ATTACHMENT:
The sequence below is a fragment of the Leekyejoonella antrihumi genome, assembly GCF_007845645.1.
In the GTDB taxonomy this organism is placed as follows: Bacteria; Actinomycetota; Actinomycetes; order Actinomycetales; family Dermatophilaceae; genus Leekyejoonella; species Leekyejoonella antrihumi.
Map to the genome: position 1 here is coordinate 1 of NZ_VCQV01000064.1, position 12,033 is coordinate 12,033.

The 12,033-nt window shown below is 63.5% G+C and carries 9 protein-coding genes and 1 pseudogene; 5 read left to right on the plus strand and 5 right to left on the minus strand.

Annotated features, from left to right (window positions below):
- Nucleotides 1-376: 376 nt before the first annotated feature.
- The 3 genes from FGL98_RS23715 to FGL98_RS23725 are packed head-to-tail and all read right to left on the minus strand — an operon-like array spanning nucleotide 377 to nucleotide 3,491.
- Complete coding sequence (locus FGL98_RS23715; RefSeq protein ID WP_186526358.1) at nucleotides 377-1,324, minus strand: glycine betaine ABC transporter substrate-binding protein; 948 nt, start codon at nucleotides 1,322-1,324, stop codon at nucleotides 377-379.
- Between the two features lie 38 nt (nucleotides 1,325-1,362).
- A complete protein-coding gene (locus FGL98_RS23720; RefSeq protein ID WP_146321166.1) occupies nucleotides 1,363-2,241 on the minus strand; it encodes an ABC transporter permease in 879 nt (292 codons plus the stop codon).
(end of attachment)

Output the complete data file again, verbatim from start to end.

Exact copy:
The sequence below is a fragment of the Leekyejoonella antrihumi genome, assembly GCF_007845645.1.
In the GTDB taxonomy this organism is placed as follows: Bacteria; Actinomycetota; Actinomycetes; order Actinomycetales; family Dermatophilaceae; genus Leekyejoonella; species Leekyejoonella antrihumi.
Map to the genome: position 1 here is coordinate 1 of NZ_VCQV01000064.1, position 12,033 is coordinate 12,033.

The 12,033-nt window shown below is 63.5% G+C and carries 9 protein-coding genes and 1 pseudogene; 5 read left to right on the plus strand and 5 right to left on the minus strand.

Annotated features, from left to right (window positions below):
- Nucleotides 1-376: 376 nt before the first annotated feature.
- The 3 genes from FGL98_RS23715 to FGL98_RS23725 are packed head-to-tail and all read right to left on the minus strand — an operon-like array spanning nucleotide 377 to nucleotide 3,491.
- Complete coding sequence (locus FGL98_RS23715; RefSeq protein ID WP_186526358.1) at nucleotides 377-1,324, minus strand: glycine betaine ABC transporter substrate-binding protein; 948 nt, start codon at nucleotides 1,322-1,324, stop codon at nucleotides 377-379.
- Between the two features lie 38 nt (nucleotides 1,325-1,362).
- A complete protein-coding gene (locus FGL98_RS23720; RefSeq protein ID WP_146321166.1) occupies nucleotides 1,363-2,241 on the minus strand; it encodes an ABC transporter permease in 879 nt (292 codons plus the stop codon).